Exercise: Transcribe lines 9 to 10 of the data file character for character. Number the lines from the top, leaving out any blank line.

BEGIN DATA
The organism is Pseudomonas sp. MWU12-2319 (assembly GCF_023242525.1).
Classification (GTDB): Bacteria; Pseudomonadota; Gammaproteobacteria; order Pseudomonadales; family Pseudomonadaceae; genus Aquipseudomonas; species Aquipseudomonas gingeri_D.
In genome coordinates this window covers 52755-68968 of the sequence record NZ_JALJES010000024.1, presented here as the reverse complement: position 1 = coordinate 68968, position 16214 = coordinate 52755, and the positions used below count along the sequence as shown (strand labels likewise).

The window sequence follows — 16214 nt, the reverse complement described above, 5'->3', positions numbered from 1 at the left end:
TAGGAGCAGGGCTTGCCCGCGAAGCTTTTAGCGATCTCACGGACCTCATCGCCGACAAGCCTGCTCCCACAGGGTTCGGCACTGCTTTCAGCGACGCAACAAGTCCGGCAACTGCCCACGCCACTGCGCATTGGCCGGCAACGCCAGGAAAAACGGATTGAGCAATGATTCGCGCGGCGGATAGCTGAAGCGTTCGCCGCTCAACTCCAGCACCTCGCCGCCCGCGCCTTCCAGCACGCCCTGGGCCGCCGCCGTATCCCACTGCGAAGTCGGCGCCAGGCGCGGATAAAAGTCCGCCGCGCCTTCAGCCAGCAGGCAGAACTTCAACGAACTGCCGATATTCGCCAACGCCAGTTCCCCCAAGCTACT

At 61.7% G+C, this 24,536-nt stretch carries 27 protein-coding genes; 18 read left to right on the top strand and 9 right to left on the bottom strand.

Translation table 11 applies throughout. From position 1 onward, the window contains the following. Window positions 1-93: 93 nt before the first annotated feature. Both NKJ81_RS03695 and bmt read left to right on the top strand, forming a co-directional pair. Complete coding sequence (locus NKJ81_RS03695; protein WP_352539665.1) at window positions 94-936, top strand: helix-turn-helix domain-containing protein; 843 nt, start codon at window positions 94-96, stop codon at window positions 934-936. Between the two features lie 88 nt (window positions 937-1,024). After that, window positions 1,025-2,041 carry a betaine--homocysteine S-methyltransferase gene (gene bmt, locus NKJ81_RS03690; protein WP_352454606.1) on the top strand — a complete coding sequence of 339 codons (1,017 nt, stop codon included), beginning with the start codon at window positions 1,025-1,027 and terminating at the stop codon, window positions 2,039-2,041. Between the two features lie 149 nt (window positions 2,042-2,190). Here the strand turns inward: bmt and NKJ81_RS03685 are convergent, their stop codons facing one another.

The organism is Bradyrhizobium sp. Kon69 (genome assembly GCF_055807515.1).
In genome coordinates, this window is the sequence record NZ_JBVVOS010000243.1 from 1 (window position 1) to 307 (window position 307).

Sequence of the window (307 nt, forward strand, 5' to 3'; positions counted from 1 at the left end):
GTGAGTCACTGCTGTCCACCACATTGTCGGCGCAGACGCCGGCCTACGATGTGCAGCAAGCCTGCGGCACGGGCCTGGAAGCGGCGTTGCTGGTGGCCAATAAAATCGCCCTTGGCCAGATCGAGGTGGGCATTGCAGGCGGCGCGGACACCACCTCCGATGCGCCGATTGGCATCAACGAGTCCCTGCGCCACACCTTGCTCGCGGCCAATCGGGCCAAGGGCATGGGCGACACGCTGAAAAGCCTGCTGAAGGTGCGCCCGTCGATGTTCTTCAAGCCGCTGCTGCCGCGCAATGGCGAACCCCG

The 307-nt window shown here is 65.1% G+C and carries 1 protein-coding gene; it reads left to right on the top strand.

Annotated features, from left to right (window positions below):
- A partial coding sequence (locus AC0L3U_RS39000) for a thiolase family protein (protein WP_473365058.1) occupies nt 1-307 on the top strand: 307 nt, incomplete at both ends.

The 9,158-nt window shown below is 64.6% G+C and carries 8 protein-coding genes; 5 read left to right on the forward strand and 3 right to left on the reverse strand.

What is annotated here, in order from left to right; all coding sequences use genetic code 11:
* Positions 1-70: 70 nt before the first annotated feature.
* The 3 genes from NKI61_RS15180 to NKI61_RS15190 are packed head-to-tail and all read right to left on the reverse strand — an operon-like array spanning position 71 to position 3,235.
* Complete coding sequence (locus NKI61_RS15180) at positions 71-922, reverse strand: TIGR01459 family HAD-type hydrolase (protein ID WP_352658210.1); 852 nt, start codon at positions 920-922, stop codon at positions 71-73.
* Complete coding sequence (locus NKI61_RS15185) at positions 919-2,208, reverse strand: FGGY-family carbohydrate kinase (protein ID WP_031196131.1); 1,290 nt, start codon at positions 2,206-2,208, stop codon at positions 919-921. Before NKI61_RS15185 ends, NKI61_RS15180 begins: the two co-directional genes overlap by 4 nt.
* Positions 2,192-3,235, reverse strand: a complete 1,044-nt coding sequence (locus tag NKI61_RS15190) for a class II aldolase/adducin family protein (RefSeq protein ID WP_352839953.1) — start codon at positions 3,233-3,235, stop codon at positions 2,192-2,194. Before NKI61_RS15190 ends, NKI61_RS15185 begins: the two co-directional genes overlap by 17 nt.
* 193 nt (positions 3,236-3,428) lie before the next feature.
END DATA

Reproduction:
In genome coordinates, this window is the sequence record NZ_JBVVOS010000243.1 from 1 (window position 1) to 307 (window position 307).

Sequence of the window (307 nt, forward strand, 5' to 3'; positions counted from 1 at the left end):